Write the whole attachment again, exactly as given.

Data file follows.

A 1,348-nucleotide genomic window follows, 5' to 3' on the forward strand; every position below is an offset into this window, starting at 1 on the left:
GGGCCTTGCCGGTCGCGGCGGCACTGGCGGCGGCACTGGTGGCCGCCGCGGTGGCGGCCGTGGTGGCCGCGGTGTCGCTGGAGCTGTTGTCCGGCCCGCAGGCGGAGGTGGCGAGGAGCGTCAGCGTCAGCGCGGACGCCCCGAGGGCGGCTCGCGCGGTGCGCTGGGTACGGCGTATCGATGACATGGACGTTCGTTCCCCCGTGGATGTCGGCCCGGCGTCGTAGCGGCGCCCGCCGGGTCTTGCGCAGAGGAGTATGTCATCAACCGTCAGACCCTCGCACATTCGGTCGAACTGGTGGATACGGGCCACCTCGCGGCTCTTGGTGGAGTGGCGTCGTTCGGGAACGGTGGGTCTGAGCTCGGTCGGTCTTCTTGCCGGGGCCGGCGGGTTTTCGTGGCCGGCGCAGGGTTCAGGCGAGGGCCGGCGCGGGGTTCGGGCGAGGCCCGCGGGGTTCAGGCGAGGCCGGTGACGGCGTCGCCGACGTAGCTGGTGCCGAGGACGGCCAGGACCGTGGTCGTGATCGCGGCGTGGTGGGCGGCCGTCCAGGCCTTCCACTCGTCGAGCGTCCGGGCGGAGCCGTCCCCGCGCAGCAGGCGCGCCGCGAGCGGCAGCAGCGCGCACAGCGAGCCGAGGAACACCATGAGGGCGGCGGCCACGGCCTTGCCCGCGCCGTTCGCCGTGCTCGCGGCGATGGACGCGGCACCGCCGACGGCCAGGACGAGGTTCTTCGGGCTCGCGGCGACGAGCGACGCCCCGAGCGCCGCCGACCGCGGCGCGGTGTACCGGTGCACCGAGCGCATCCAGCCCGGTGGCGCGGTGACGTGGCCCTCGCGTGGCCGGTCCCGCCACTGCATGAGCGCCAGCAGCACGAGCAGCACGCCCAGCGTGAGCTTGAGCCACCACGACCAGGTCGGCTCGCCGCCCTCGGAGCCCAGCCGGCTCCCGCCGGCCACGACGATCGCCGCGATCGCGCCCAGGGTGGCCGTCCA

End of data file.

A 1,348-nucleotide genomic window follows, 5' to 3' on the forward strand; every position below is an offset into this window, starting at 1 on the left:
GGGCCTTGCCGGTCGCGGCGGCACTGGCGGCGGCACTGGTGGCCGCCGCGGTGGCGGCCGTGGTGGCCGCGGTGTCGCTGGAGCTGTTGTCCGGCCCGCAGGCGGAGGTGGCGAGGAGCGTCAGCGTCAGCGCGGACGCCCCGAGGGCGGCTCGCGCGGTGCGCTGGGTACGGCGTATCGATGACATGGACGTTCGTTCCCCCGTGGATGTCGGCCCGGCGTCGTAGCGGCGCCCGCCGGGTCTTGCGCAGAGGAGTATGTCATCAACCGTCAGACCCTCGCACATTCGGTCGAACTGGTGGATACGGGCCACCTCGCGGCTCTTGGTGGAGTGGCGTCGTTCGGGAACGGTGGGTCTGAGCTCGGTCGGTCTTCTTGCCGGGGCCGGCGGGTTTTCGTGGCCGGCGCAGGGTTCAGGCGAGGGCCGGCGCGGGGTTCGGGCGAGGCCCGCGGGGTTCAGGCGAGGCCGGTGACGGCGTCGCCGACGTAGCTGGTGCCGAGGACGGCCAGGACCGTGGTCGTGATCGCGGCGTGGTGGGCGGCCGTCCAGGCCTTCCACTCGTCGAGCGTCCGGGCGGAGCCGTCCCCGCGCAGCAGGCGCGCCGCGAGCGGCAGCAGCGCGCACAGCGAGCCGAGGAACACCATGAGGGCGGCGGCCACGGCCTTGCCCGCGCCGTTCGCCGTGCTCGCGGCGATGGACGCGGCACCGCCGACGGCCAGGACGAGGTTCTTCGGGCTCGCGGCGACGAGCGACGCCCCGAGCGCCGCCGACCGCGGCGCGGTGTACCGGTGCACCGAGCGCATCCAGCCCGGTGGCGCGGTGACGTGGCCCTCGCGTGGCCGGTCCCGCCACTGCATGAGCGCCAGCAGCACGAGCAGCACGCCCAGCGTGAGCTTGAGCCACCACGACCAGGTCGGCTCGCCGCCCTCGGAGCCCAGCCGGCTCCCGCCGGCCACGACGATCGCCGCGATCGCGCCCAGGGTGGCCGTCCA